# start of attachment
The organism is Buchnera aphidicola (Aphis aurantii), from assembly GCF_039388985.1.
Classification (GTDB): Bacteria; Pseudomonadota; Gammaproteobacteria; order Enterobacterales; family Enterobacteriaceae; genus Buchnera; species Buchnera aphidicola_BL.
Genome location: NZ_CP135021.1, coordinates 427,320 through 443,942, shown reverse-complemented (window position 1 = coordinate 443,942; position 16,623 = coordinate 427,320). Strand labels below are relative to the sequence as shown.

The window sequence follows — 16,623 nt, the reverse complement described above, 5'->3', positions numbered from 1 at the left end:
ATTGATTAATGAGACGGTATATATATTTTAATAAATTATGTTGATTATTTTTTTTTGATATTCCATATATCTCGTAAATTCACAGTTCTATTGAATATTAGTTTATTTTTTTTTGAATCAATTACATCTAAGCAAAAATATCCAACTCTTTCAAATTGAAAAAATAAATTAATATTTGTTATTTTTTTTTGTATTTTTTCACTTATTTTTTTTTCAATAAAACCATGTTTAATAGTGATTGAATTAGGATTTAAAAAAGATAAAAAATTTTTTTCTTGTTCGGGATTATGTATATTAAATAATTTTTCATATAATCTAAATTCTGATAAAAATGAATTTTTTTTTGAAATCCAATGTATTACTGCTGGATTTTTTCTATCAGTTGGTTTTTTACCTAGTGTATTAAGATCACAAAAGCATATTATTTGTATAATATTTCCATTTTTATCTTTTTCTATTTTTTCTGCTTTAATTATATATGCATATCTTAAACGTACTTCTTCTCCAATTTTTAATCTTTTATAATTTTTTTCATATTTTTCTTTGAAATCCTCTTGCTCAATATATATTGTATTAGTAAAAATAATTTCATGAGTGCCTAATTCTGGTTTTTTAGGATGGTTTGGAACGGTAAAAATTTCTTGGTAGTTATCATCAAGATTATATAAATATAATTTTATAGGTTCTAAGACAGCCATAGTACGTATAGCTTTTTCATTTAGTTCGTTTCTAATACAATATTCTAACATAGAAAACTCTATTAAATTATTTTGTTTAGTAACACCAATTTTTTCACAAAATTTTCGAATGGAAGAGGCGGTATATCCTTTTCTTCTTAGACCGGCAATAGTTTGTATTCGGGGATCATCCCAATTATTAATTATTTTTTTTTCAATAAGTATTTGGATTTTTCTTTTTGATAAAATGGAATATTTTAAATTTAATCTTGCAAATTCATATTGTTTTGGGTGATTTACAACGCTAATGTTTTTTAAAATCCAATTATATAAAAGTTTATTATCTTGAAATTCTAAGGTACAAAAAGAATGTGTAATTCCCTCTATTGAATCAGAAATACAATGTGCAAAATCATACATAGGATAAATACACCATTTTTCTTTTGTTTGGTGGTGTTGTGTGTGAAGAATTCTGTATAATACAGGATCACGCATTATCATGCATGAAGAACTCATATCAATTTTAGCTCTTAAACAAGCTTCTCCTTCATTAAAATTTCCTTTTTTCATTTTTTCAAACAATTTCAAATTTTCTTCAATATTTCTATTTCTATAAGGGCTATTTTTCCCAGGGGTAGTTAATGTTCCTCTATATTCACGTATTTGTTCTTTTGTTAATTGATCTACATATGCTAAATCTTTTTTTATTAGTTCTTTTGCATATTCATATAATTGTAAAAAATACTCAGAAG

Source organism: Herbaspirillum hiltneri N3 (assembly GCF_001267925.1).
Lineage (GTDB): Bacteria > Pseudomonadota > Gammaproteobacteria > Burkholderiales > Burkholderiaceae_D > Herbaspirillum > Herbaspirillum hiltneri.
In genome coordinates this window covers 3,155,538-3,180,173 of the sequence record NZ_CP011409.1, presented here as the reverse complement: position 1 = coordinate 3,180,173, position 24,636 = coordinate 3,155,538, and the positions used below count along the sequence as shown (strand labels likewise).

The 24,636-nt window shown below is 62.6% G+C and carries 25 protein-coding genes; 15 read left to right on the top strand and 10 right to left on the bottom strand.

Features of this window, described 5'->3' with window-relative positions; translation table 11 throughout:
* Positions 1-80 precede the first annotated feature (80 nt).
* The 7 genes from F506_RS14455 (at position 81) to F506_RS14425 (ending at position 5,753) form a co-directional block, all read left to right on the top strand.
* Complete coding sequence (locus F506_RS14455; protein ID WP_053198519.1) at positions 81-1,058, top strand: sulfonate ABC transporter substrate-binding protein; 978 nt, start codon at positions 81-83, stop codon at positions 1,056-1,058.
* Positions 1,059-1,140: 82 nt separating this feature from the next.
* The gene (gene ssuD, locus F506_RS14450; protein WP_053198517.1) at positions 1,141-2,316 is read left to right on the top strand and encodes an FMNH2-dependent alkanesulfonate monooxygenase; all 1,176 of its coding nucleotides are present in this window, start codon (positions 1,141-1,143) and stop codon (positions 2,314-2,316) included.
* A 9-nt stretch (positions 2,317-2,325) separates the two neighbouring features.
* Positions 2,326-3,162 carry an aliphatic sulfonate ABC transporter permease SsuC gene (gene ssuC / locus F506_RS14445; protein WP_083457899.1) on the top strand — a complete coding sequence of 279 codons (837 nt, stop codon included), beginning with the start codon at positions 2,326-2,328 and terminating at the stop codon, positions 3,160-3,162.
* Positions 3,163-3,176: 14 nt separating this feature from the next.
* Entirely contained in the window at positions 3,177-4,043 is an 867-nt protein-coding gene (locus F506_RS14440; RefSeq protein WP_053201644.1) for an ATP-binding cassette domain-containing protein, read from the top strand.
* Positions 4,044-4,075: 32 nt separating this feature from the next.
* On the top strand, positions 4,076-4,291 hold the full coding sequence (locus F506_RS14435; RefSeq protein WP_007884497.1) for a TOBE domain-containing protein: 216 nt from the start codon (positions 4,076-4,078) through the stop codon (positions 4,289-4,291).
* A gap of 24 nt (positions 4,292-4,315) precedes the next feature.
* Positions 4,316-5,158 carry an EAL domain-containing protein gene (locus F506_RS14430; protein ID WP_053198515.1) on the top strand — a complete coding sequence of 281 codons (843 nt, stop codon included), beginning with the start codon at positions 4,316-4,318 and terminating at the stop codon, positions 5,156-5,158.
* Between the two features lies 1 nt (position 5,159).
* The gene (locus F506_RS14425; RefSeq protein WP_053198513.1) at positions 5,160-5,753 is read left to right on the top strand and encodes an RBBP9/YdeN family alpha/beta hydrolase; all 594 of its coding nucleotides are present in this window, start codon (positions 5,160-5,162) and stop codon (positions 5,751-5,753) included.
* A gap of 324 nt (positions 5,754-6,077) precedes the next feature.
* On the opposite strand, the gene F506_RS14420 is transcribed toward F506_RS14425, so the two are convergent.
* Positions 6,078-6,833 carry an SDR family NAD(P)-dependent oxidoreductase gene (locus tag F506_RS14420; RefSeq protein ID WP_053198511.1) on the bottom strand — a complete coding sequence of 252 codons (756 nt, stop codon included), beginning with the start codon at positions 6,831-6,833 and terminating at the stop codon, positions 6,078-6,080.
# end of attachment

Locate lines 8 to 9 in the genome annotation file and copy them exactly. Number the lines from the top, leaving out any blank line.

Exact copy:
In genome coordinates this window covers 3,155,538-3,180,173 of the sequence record NZ_CP011409.1, presented here as the reverse complement: position 1 = coordinate 3,180,173, position 24,636 = coordinate 3,155,538, and the positions used below count along the sequence as shown (strand labels likewise).

The 24,636-nt window shown below is 62.6% G+C and carries 25 protein-coding genes; 15 read left to right on the top strand and 10 right to left on the bottom strand.